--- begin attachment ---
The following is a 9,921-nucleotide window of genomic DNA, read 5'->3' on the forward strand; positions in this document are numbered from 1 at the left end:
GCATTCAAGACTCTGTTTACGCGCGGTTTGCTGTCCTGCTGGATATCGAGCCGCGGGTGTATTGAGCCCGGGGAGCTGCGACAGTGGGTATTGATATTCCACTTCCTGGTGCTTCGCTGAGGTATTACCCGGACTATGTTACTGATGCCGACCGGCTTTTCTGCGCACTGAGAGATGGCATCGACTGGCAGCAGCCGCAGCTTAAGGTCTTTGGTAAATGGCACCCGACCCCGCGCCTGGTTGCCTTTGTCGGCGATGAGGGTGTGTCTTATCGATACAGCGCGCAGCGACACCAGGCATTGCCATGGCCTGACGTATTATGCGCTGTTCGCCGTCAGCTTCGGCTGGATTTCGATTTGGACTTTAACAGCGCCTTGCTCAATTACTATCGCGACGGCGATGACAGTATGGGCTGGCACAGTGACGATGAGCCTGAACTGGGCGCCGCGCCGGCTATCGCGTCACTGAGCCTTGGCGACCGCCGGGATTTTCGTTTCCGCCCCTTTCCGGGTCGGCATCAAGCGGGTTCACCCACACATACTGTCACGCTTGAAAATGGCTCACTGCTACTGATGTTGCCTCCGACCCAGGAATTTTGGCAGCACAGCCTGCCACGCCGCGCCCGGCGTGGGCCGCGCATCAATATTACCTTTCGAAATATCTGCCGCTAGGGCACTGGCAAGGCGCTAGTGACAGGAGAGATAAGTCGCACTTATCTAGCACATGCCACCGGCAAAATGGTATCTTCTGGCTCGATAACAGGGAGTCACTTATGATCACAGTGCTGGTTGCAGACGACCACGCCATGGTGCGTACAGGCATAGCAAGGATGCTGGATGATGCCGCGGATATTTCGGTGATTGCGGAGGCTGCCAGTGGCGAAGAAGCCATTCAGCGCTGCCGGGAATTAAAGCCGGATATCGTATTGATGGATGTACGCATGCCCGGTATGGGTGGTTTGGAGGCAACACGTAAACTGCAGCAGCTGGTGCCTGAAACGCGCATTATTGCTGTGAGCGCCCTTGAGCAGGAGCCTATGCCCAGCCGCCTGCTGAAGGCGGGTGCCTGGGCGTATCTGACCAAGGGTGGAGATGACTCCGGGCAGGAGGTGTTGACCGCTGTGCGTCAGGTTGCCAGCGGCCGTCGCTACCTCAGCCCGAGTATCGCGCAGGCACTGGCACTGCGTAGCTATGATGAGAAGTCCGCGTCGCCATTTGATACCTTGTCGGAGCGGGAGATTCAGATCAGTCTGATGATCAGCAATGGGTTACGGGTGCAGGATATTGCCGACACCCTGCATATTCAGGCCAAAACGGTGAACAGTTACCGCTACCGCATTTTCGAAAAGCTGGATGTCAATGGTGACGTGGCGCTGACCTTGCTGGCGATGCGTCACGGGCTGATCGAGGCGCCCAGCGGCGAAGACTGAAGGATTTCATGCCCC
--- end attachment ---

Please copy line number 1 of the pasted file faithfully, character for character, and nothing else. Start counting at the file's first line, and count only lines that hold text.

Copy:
The following is a 9,921-nucleotide window of genomic DNA, read 5'->3' on the forward strand; positions in this document are numbered from 1 at the left end: